“Money for families. Not for Cindy.”
The chants of United Auto Workers (UAW) 2865 members and their supporters echoed over the trundling of strollers and the exuberant cries of maraca-wielding children on April 26. As they made their way from Family Student Housing to McHenry Library, marchers pushed strollers to represent families on campus who are under-supported by their university.
Jack Davies, a Ph.D. student in the History of Consciousness program and the unit chair of UAW 2865 in Santa Cruz, explained the union’s demands.
“Currently, parents get reimbursed for child care expenses up to $1,100 per quarter, which pays maybe a week or two of the three months [of] child care expenses,” Davies said. “We’re calling for up to $6,000 a quarter”.
UAW 2865 represents Academic Student Employees (ASEs) throughout the UC system. These employees include TAs, Graduate Student Instructors (GSIs), and undergraduate tutors, many of whom rely on their jobs to support their family. A fundamental belief of UAW 2865 is that an injury to one is an injury to all. By extension, to neglect graduate student parents is to neglect all graduate students, and in turn evokes a strong union response.
In 2018, UAW 2865 agreed to terms on a collective bargaining contract with the University of California. Article Four of the contract has been the recent focus of the union, addressing childcare reimbursements and eligibility for these reimbursements.
Hannah Newburn, a mother and literature department TA, emphasized the inadequacy of childcare compensation for ASEs.
“After taxes, it’s about $750 a quarter. Each day of daycare costs a little over $100,” Newburn said.
Early Education Services (EES) is an on-campus childcare service located at Family Student Housing that provides programs for toddlers (18-36 months old), preschoolers (3-5 years old) and school-aged (1st-4th grade) students.
At EES, subsidized childcare can cost up to $639 a month due to eligibility issues, and unsubsidized childcare is based on the age of the child. The rates for unsubsidized childcare are $958 a month for toddlers, $567 a month for preschoolers, $363 a month for kindergarteners, and $316 a month for school-aged children.
Article Four in the current 2018-2022 contract for UAW 2865 explains that ASEs are eligible for $1,100 per academic quarter for any qualifying dependent(s). A qualifying dependent(s) is a child or children below the age of 12 in custody of the ASE(s).
UAW 2865 proposed a new revision to Article Four of the 2018 contract on March 16 in hopes of being amended into the new contract for 2022.
Erika Cervantes, the Daily Clips Editor for the UC Office of the President (UCOP), explained UCOPs position on the demands.
“We are very early in our negotiations for a contract covering other academic student employees and have not yet addressed those issues,” wrote Cervantes in an email. “Additionally, the University currently provides childcare reimbursements to our student employees, which includes [Graduate Student Researchers (GSRs) and ASEs.]”.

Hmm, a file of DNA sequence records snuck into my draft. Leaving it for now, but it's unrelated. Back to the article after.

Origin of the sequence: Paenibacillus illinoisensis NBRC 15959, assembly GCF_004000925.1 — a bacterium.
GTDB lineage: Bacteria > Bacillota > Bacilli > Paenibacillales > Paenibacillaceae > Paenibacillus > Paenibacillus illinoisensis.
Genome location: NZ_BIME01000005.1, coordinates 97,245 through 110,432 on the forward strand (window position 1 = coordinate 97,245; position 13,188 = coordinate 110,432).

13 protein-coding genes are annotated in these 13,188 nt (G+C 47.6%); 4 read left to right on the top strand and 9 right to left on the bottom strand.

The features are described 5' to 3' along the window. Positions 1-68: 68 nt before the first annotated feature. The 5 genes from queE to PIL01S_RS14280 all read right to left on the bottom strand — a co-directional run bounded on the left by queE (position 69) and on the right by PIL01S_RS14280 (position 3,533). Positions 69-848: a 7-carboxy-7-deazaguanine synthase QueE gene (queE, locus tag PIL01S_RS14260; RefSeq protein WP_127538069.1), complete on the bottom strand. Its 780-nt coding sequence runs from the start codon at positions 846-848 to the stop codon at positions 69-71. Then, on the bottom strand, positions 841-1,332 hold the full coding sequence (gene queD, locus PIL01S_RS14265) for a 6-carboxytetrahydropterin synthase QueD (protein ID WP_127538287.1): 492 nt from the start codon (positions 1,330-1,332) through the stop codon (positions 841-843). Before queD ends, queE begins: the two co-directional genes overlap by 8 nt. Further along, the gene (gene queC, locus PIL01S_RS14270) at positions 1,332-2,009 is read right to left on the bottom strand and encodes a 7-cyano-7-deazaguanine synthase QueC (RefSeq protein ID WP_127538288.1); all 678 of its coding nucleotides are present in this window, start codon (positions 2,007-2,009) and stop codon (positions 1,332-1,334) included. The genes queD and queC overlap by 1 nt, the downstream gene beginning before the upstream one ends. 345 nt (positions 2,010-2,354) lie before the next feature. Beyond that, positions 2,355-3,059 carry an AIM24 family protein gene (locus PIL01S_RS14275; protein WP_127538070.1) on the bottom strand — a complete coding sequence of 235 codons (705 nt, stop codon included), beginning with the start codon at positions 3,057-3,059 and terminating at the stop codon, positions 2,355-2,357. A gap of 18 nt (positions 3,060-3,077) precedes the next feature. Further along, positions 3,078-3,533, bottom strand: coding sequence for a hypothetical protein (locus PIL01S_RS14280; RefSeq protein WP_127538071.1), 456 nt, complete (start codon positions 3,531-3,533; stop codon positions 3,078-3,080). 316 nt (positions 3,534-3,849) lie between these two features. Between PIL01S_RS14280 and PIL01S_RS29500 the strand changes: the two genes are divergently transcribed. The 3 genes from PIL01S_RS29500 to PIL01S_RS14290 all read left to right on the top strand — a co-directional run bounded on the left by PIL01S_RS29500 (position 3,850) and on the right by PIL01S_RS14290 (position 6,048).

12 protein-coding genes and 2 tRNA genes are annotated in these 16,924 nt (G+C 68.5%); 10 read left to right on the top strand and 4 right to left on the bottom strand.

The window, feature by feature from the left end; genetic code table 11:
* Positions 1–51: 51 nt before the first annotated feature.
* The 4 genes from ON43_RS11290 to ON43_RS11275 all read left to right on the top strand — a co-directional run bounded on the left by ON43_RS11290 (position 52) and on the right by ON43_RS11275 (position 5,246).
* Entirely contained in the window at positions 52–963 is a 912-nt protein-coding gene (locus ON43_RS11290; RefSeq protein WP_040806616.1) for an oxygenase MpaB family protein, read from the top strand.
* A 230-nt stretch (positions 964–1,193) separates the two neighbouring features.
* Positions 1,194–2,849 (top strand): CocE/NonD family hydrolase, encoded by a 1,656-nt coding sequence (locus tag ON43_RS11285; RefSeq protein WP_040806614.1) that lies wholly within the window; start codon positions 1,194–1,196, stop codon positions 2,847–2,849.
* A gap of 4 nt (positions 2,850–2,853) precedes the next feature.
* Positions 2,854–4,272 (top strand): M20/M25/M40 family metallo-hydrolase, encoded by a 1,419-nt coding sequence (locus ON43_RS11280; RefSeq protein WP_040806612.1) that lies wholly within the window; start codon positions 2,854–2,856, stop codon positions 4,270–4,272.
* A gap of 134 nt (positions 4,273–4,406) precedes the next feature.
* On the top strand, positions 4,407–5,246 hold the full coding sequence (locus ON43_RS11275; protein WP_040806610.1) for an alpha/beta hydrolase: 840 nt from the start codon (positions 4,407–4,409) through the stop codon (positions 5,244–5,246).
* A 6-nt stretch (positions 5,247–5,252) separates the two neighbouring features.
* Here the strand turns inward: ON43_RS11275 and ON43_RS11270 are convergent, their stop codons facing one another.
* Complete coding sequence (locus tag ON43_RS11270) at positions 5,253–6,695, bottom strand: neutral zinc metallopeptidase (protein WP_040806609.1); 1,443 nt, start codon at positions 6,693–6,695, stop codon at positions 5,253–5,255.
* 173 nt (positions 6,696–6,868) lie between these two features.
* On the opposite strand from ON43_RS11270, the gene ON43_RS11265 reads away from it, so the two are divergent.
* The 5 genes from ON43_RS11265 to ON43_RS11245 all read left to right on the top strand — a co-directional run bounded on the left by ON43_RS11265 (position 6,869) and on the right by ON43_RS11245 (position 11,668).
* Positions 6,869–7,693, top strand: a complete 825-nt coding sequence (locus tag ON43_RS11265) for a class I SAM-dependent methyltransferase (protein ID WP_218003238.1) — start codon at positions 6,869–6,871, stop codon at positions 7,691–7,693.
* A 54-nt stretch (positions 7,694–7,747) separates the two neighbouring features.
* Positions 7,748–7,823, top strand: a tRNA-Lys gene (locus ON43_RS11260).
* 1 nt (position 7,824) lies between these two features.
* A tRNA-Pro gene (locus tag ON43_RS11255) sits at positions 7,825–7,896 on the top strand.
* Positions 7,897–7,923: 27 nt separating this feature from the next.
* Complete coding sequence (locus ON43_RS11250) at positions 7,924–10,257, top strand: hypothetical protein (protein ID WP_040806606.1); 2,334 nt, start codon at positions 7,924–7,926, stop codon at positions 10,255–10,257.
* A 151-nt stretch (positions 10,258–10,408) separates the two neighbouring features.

This statement disregards the demands for more funds to be available for childcare reimbursement. Although there is a reimbursement program that is currently available for ASEs, students have expressed that the amount reimbursed is inadequate.
Francisco Mendez Diaz is a GSR in the biology department with a three-year-old daughter. Mendez Diaz explained that the only way for his daughter to access adequate teachers in EES is if he can afford to pay the expense.
“[With] the wages that we get as teaching assistants and graduate student researchers, we have a hard time paying for the day care here on campus,” Mendez Diaz said. “But we’re looking to change that.”
Currently, ASE parents like Mendez Diaz are not granted the reimbursement at the start of the academic quarter. ASEs must accumulate a childcare expense total of $1,100 before they can apply for the reimbursement.
With the 2018 contract expiring on June 30, UAW 2865 entered new negotiations with the University. Bargaining began March 2 and will continue until both sides can reach an agreement. The negotiations will hinge on childcare funding.
Cameron Hughes, a TA at UCSC and rank-and-file UAW 2865 member, explained the current state of compensation from the university.
“Speaking from my own experience, it’s not enough for a single person like myself, and it can only be that much worse for somebody who’s trying to support a child or multiple children,” said Hughes.
Support from childless ASEs like Hughes has given ASE parents a sense of confidence in the inclusion UAW 2865 provides for them.
With a long way to go and progress all but certain, Hughes reflected on the state of the UAW 2865 negotiations as they look toward the future.
“We are gearing up for a big fight to bring home the demands we have.”
Additional Reporting by Sam Clem-Whiting.
This article was part of CHP’s backlog. This piece was originally written during the week of April 29.